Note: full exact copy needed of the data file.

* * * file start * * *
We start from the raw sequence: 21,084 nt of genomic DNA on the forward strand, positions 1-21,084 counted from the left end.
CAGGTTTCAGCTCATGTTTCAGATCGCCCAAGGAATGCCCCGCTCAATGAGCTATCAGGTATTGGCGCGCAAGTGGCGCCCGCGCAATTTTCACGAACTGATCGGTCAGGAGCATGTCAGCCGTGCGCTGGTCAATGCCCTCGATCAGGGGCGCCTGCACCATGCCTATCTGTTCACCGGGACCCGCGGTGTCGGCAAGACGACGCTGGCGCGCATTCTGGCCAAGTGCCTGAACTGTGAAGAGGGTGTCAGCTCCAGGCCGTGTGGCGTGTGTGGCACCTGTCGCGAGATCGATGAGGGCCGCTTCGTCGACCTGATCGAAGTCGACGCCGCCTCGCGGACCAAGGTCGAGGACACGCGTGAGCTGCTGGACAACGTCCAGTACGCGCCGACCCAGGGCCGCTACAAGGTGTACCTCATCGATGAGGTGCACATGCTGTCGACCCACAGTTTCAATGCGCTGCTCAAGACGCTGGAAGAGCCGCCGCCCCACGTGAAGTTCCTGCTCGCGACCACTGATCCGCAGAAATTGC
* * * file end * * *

We start from the raw sequence: 21,084 nt of genomic DNA on the forward strand, positions 1-21,084 counted from the left end.
CAGGTTTCAGCTCATGTTTCAGATCGCCCAAGGAATGCCCCGCTCAATGAGCTATCAGGTATTGGCGCGCAAGTGGCGCCCGCGCAATTTTCACGAACTGATCGGTCAGGAGCATGTCAGCCGTGCGCTGGTCAATGCCCTCGATCAGGGGCGCCTGCACCATGCCTATCTGTTCACCGGGACCCGCGGTGTCGGCAAGACGACGCTGGCGCGCATTCTGGCCAAGTGCCTGAACTGTGAAGAGGGTGTCAGCTCCAGGCCGTGTGGCGTGTGTGGCACCTGTCGCGAGATCGATGAGGGCCGCTTCGTCGACCTGATCGAAGTCGACGCCGCCTCGCGGACCAAGGTCGAGGACACGCGTGAGCTGCTGGACAACGTCCAGTACGCGCCGACCCAGGGCCGCTACAAGGTGTACCTCATCGATGAGGTGCACATGCTGTCGACCCACAGTTTCAATGCGCTGCTCAAGACGCTGGAAGAGCCGCCGCCCCACGTGAAGTTCCTGCTCGCGACCACTGATCCGCAGAAATTGC